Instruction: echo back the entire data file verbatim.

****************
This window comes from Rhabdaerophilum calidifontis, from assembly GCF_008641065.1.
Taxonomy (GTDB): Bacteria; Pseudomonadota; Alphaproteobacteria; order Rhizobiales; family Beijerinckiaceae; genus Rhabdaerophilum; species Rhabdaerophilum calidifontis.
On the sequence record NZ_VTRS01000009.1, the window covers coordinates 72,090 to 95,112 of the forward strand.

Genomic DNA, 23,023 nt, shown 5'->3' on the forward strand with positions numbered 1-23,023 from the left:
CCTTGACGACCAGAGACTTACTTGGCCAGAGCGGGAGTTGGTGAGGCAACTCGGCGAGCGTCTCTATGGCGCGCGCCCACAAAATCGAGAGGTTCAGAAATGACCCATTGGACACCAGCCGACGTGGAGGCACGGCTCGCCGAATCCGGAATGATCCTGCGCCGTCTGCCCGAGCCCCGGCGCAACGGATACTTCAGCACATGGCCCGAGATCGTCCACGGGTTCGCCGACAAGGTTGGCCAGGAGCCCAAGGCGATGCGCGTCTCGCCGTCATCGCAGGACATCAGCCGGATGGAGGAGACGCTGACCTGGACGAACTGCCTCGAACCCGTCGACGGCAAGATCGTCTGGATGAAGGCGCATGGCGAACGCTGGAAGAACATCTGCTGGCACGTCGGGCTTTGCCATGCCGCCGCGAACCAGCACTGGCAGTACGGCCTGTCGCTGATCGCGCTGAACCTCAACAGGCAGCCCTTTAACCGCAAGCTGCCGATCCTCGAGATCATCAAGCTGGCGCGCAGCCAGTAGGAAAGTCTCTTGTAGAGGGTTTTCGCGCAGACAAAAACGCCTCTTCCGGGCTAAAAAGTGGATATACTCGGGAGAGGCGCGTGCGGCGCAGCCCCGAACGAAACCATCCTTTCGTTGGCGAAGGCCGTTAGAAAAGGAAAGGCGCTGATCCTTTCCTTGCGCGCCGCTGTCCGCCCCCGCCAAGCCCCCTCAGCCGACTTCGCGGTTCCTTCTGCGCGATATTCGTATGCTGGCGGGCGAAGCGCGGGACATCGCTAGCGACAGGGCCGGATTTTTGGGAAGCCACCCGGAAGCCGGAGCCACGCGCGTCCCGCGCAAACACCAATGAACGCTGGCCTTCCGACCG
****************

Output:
This window comes from Rhabdaerophilum calidifontis, from assembly GCF_008641065.1.
Taxonomy (GTDB): Bacteria; Pseudomonadota; Alphaproteobacteria; order Rhizobiales; family Beijerinckiaceae; genus Rhabdaerophilum; species Rhabdaerophilum calidifontis.
On the sequence record NZ_VTRS01000009.1, the window covers coordinates 72,090 to 95,112 of the forward strand.

Genomic DNA, 23,023 nt, shown 5'->3' on the forward strand with positions numbered 1-23,023 from the left:
CCTTGACGACCAGAGACTTACTTGGCCAGAGCGGGAGTTGGTGAGGCAACTCGGCGAGCGTCTCTATGGCGCGCGCCCACAAAATCGAGAGGTTCAGAAATGACCCATTGGACACCAGCCGACGTGGAGGCACGGCTCGCCGAATCCGGAATGATCCTGCGCCGTCTGCCCGAGCCCCGGCGCAACGGATACTTCAGCACATGGCCCGAGATCGTCCACGGGTTCGCCGACAAGGTTGGCCAGGAGCCCAAGGCGATGCGCGTCTCGCCGTCATCGCAGGACATCAGCCGGATGGAGGAGACGCTGACCTGGACGAACTGCCTCGAACCCGTCGACGGCAAGATCGTCTGGATGAAGGCGCATGGCGAACGCTGGAAGAACATCTGCTGGCACGTCGGGCTTTGCCATGCCGCCGCGAACCAGCACTGGCAGTACGGCCTGTCGCTGATCGCGCTGAACCTCAACAGGCAGCCCTTTAACCGCAAGCTGCCGATCCTCGAGATCATCAAGCTGGCGCGCAGCCAGTAGGAAAGTCTCTTGTAGAGGGTTTTCGCGCAGACAAAAACGCCTCTTCCGGGCTAAAAAGTGGATATACTCGGGAGAGGCGCGTGCGGCGCAGCCCCGAACGAAACCATCCTTTCGTTGGCGAAGGCCGTTAGAAAAGGAAAGGCGCTGATCCTTTCCTTGCGCGCCGCTGTCCGCCCCCGCCAAGCCCCCTCAGCCGACTTCGCGGTTCCTTCTGCGCGATATTCGTATGCTGGCGGGCGAAGCGCGGGACATCGCTAGCGACAGGGCCGGATTTTTGGGAAGCCACCCGGAAGCCGGAGCCACGCGCGTCCCGCGCAAACACCAATGAACGCTGGCCTTCCGACCG